IRS drops plan to subject website users to facial recognition

The IRS said Monday it was abandoning its drive to use facial recognition technology on taxpayers, after a massive bipartisan pushback from senior lawmakers who called the idea a privacy and security disaster.

Agency officials said the move was intended to protect taxpayers who wanted to see their tax records, giving the agency a way to weed out scammers.

But the IRS’ record of computer problems and the fact that a third party was involved in running the service left Democrats and Republicans furious at the idea.

“The IRS takes taxpayer privacy and security seriously, and we understand the concerns that have been raised,” IRS Commissioner Chuck Rettig said. “Everyone should feel comfortable with how their personal information is secured, and we are quickly looking at short-term options that don’t involve facial recognition.”

The IRS said the transition will occur “over the next few weeks” as the agency tries to handle the current tax filing season without major disruptions.

Taxpayers were able to file their returns electronically and pay their bills without having to submit to technology. But those registering to access their old IRS records had to be asked to register with ID.me, a private provider, for verification.

One possible method of verifying identity was to submit a “selfie” video, lawmakers said.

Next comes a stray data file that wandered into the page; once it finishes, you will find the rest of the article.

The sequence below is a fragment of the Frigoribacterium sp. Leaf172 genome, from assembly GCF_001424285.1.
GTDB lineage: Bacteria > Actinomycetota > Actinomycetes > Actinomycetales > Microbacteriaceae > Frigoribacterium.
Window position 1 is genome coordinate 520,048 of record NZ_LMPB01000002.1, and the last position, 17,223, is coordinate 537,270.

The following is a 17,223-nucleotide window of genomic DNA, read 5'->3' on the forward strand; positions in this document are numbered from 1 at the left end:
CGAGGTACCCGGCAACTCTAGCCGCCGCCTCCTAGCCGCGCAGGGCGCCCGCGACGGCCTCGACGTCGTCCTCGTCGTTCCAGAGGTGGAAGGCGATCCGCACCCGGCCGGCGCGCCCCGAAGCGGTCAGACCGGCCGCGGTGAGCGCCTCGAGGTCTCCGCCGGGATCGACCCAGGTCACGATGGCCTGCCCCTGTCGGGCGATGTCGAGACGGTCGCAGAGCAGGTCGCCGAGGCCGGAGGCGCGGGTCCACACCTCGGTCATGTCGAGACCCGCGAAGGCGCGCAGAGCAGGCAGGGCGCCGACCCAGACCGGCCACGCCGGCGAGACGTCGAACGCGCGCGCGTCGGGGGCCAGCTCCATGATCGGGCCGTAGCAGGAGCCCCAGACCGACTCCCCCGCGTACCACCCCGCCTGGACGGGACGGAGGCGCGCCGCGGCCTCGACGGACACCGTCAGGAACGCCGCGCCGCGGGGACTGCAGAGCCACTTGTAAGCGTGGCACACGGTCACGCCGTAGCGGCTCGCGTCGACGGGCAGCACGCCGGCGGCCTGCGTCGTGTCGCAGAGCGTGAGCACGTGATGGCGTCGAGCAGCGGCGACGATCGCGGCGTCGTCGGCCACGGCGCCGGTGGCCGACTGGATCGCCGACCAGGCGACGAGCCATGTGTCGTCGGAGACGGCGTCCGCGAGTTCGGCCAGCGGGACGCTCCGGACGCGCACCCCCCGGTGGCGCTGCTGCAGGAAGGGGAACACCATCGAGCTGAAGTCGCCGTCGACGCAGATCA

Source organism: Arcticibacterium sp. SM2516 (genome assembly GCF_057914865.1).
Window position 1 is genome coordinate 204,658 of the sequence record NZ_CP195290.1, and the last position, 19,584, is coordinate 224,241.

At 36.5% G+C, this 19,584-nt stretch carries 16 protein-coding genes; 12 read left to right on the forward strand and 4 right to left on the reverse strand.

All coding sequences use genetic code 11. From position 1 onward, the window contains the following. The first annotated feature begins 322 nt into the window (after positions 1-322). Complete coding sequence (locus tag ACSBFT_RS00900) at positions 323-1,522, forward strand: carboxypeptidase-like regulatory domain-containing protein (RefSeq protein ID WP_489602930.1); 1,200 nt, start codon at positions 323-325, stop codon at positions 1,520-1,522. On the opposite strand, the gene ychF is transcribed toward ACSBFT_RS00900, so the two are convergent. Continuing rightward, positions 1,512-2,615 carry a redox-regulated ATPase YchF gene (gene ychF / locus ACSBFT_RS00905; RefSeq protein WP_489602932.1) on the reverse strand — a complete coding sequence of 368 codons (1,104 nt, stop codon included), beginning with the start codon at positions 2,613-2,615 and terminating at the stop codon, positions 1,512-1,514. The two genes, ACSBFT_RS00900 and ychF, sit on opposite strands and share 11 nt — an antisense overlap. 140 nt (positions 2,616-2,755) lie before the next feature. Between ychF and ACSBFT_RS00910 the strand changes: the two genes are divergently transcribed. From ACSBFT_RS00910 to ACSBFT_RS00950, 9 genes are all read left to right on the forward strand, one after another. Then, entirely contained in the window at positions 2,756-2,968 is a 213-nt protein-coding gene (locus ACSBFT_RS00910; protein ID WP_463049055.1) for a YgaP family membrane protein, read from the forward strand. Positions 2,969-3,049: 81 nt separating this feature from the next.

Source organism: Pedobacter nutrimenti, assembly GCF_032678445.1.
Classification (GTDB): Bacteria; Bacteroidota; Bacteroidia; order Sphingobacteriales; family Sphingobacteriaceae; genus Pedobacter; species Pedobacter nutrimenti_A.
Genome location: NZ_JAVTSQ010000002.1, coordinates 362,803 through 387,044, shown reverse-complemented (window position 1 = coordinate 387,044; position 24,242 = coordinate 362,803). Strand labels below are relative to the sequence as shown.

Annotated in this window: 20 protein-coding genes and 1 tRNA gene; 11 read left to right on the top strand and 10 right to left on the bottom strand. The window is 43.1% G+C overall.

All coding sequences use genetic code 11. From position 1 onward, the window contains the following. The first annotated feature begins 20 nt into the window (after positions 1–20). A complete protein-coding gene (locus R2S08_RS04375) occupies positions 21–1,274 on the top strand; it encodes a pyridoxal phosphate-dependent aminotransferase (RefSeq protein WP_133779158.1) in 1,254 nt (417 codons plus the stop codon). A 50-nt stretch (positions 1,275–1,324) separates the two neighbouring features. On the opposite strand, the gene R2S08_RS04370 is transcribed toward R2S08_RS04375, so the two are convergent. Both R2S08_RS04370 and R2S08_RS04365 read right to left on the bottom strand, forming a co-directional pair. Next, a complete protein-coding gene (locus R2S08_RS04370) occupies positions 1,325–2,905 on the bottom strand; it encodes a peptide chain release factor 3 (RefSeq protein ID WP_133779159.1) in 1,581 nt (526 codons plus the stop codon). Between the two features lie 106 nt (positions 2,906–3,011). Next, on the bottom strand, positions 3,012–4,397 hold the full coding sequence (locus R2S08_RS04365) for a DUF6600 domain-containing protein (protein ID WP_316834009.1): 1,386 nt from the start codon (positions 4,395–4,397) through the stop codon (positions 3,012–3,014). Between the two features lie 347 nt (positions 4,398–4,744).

“The IRS has unilaterally decided to allow an outside contractor to act as a gatekeeper between citizens and needed government services,” a group of Republican senators wrote in a letter to the IRS last week.

They pointed to the government’s poor track record on private information.

The Office of Personnel Management has seen millions of files containing extremely sensitive personal information hacked. And the IRS itself is regularly targeted. In 2019, the agency estimated that it faced 1.4 billion cyberattacks per year.

In 2015, the IRS revealed it had been successfully breached in what became known as the “Get Transcript” hack.

The hackers were able to match someone’s personal information, such as a Social Security number and date of birth, as well as some taxpayer information, to access their records of partial interactions with the IRS.

Lawmakers said they understood the IRS’ desire to find technology to prevent these kinds of outages, but said facial recognition software was not the right way to do it.

“The Treasury Department made the smart decision,” said Sen. Ron Wyden, Democrat of Oregon and chairman of the Senate Finance Committee.

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